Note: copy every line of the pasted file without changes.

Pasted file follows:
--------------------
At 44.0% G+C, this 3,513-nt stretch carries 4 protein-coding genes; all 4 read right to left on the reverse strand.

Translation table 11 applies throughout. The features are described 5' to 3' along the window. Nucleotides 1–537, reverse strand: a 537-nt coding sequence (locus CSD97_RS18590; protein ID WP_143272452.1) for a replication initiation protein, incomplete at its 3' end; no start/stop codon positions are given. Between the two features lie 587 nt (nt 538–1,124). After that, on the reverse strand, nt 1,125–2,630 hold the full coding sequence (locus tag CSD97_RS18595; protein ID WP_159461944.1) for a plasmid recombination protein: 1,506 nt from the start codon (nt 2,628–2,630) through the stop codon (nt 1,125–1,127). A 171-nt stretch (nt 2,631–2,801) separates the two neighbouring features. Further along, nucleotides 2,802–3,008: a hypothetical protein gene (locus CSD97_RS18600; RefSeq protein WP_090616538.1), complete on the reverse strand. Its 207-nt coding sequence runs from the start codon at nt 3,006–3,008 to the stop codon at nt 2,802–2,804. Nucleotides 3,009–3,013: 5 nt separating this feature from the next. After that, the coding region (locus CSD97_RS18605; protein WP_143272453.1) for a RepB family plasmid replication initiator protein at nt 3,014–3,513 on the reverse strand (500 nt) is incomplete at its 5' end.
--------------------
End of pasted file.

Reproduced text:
At 44.0% G+C, this 3,513-nt stretch carries 4 protein-coding genes; all 4 read right to left on the reverse strand.

Translation table 11 applies throughout. The features are described 5' to 3' along the window. Nucleotides 1–537, reverse strand: a 537-nt coding sequence (locus CSD97_RS18590; protein ID WP_143272452.1) for a replication initiation protein, incomplete at its 3' end; no start/stop codon positions are given. Between the two features lie 587 nt (nt 538–1,124). After that, on the reverse strand, nt 1,125–2,630 hold the full coding sequence (locus tag CSD97_RS18595; protein ID WP_159461944.1) for a plasmid recombination protein: 1,506 nt from the start codon (nt 2,628–2,630) through the stop codon (nt 1,125–1,127). A 171-nt stretch (nt 2,631–2,801) separates the two neighbouring features. Further along, nucleotides 2,802–3,008: a hypothetical protein gene (locus CSD97_RS18600; RefSeq protein WP_090616538.1), complete on the reverse strand. Its 207-nt coding sequence runs from the start codon at nt 3,006–3,008 to the stop codon at nt 2,802–2,804. Nucleotides 3,009–3,013: 5 nt separating this feature from the next. After that, the coding region (locus CSD97_RS18605; protein WP_143272453.1) for a RepB family plasmid replication initiator protein at nt 3,014–3,513 on the reverse strand (500 nt) is incomplete at its 5' end.